Royal Albert Hall

Kensington Gore,
London, SW7 2AP

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Related Websites

Royal Albert Hall (Official)

Additional Info

Architects: Francis Fowke, Henry Young Darracott Scott

Functions: Concerts, Live Performances, Movies, Movies (Classic), Special Events

Styles: Italian Renaissance

Phone Numbers: Box Office: 440207.589.8212

Nearby Theaters

Royal Albert Hall

Designed to resemble a Roman Amphitheatre by civil engineers Captain Francis Fowke & Major-General Henry Young Darracott Scott. The Royal Albert Hall is one of the worlds' most famous concert halls. Construction began in 1867. The first concert was held on 25th February 1871 with an invited audience of workmen and their families, various officials and the invited public, which was a test for the acoustics in front of the 7,000 attending. The official opening was on 29th March 1871. It was opened by the Prince of Wales and attended by Queen Victoria. The Henry Willis organ is the second largest organ in the United Kingdom with 4 manuals, 111 stops (today increased to 147 stops) and 10,000 pipes. Over the years the Royal Albert Hall has held many events: debutant balls, car shows, Miss World, boxing, wrestling, tennis, rock, pop & jazz concerts as well as classical concerts, all to numerous to individually mention here.

The first film to be screened was the William Fox production of “Queen of Sheba” (now a ‘lost’ film) starring Betty Blythe, which ran from 21st-27th January 1922. In May & June 1955, the Royal Albert Hall was used as the location for the finale of the Alfred Hitchcock thriller “The Man Who Knew Too Much” starring James Stewart & Doris Day. On 4th December 1996 the European Charity Premiere of the remake of Walt Disney’s “101 Dalmatians” was held at the Royal Albert Hall.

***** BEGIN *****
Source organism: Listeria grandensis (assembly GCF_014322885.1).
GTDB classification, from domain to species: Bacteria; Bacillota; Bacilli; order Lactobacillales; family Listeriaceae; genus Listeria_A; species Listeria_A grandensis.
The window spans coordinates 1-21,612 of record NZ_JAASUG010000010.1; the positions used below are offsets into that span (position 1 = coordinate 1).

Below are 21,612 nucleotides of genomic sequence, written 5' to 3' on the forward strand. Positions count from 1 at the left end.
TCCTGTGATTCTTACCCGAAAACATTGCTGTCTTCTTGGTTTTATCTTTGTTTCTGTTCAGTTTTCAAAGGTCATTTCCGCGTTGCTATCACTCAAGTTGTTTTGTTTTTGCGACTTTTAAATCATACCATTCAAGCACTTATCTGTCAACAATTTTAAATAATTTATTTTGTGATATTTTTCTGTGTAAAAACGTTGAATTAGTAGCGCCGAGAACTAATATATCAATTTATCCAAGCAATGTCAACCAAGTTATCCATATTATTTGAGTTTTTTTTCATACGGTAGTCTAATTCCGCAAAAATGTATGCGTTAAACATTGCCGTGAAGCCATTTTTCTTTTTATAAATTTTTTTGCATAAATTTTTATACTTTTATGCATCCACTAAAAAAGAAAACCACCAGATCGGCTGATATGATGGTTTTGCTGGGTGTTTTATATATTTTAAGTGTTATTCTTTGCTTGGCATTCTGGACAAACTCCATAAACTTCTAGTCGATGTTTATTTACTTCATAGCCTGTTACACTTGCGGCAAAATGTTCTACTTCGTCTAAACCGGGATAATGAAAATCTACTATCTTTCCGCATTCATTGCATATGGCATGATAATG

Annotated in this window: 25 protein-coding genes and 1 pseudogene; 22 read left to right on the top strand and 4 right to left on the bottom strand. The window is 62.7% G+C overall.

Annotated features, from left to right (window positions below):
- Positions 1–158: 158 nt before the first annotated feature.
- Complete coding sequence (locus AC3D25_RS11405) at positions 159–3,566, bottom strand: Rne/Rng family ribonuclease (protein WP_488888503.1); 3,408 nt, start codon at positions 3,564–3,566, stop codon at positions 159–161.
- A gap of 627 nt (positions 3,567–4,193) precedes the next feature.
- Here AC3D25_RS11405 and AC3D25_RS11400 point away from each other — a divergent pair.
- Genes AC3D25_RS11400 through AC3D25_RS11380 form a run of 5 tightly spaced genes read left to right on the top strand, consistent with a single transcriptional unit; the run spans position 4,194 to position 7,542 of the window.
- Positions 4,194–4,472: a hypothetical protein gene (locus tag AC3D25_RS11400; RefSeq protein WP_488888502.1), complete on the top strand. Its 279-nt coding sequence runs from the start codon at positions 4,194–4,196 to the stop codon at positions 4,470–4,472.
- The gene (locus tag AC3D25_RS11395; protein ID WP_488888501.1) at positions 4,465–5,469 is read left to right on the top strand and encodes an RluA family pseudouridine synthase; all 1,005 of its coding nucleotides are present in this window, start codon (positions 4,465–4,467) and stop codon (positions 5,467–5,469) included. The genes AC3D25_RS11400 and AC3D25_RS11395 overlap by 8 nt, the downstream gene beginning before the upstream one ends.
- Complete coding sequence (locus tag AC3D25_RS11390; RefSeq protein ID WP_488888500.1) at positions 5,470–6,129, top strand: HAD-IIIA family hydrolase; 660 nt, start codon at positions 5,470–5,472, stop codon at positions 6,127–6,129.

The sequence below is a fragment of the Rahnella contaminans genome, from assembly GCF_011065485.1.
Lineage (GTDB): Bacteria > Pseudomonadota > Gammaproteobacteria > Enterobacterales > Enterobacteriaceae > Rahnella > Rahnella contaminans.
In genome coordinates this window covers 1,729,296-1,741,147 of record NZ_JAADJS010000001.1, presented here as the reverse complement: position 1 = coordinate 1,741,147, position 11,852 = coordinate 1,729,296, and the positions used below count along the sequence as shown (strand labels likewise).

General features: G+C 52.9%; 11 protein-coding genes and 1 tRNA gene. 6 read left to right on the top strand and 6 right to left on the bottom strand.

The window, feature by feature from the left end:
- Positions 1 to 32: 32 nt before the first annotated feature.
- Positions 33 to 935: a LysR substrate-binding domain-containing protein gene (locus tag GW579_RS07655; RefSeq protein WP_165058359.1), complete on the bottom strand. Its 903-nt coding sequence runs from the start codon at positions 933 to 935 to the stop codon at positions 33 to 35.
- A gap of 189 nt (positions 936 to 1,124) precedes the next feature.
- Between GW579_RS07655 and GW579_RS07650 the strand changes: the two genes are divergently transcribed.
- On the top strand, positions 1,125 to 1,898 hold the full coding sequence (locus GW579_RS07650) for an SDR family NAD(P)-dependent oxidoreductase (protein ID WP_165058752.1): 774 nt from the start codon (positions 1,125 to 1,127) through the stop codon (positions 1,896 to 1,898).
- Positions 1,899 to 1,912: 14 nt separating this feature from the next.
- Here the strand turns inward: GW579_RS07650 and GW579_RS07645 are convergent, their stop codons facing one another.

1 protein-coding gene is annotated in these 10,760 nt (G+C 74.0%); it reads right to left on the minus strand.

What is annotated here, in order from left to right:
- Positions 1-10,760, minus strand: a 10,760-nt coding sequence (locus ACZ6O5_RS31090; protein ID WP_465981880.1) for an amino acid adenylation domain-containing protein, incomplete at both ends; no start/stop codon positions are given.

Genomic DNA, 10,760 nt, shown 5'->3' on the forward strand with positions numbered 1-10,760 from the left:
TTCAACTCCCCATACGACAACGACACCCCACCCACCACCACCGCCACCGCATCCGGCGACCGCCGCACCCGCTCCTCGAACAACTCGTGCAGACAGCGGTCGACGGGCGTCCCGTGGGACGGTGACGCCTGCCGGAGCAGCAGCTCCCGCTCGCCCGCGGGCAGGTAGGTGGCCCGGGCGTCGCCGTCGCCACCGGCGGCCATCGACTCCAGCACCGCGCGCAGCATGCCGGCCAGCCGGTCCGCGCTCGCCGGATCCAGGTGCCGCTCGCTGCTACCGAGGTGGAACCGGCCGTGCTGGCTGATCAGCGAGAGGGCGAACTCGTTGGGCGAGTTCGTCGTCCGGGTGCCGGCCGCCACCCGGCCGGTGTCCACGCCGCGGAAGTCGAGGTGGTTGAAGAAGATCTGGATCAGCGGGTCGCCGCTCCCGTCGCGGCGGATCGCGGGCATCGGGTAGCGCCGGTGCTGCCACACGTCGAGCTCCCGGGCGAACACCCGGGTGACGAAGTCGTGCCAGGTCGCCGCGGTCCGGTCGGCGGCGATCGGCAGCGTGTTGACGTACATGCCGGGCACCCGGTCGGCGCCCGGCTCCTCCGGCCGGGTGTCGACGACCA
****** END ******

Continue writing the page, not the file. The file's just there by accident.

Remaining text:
On 18th November 2002 the World Premiere of “Die Another Day” began a series of James Bond movie premieres. On 23rd October 2012 the World Premiere of “Skyfall” was screened here. The World Premiere of “Spectre” starring Daniel Craig was held on 24th June 2015 and attended by the Duke & Duchess of Cambridge. Films are now a regular part of the programming, and include screenings of classic films accompanied with a live orchestra. The 20 metres screen is the largest in Europe.

The Royal Albert Hall is a Grade I Listed building.

Contributed by Ken Roe

Recent comments (view all 4 comments)

rsalters (Ron Salters)
rsalters (Ron Salters) on September 30, 2016 at 12:54 pm

I toured this venue with a Theatre Historical Society group in 1989, and also went to a couple of concerts there. Never to a movie. At one concert I was seated in somewhat of a circle around the main floor seats; the floor was wood. When the gigantic organ opened up, the vibrations from the bass came right up through the floor into the soles of my shoes. Amazing! And it’s a very impressive old building.

davidcoppock on September 30, 2016 at 1:06 pm

The Royal Albert Hall has the Last Night of the Proms there, and also Doctor Who at the Proms.

joeswin on April 2, 2019 at 11:35 am

A new £2 million speaker system has been installed as of April 2019. Lots of details via this link:

CF100 on June 28, 2019 at 6:45 pm

Joeswin: Thanks for the link, interesting reading!

A friend of mine attended a Tony Bennett concert (I’ve known him since we were teenagers, and he’s always been a fan of “crooners” of “standards!”) this evening—I wouldn’t place much weight on any feedback he has to offer on the sound system, but he did send a couple of (mobile captured) video clips, and it does sound like the “echo” issues at the Albert Hall are tamed.

He has also sent me a couple of photos, including of the “flown” speaker arrays; they will be uploaded in a moment…

Regarding your comment on the OLS page on premieres, I suspect the OLS will continue to be the venue of choice. Leicester Square is a second-to-none setting; and the OLS, with its “glass box”/enclosed balcony, permanent LED display module screens on its façade, new “VIP red rooms” (accessed via the two front splay wall fire exits), very high quality foyers, luxury seating, and, of course, the new top-end Dolby Cinema installation, is “made” to host movie premieres.

Also, I’m not sure the “house” sound system at the Royal Albert Hall would be suitable for film presentations.

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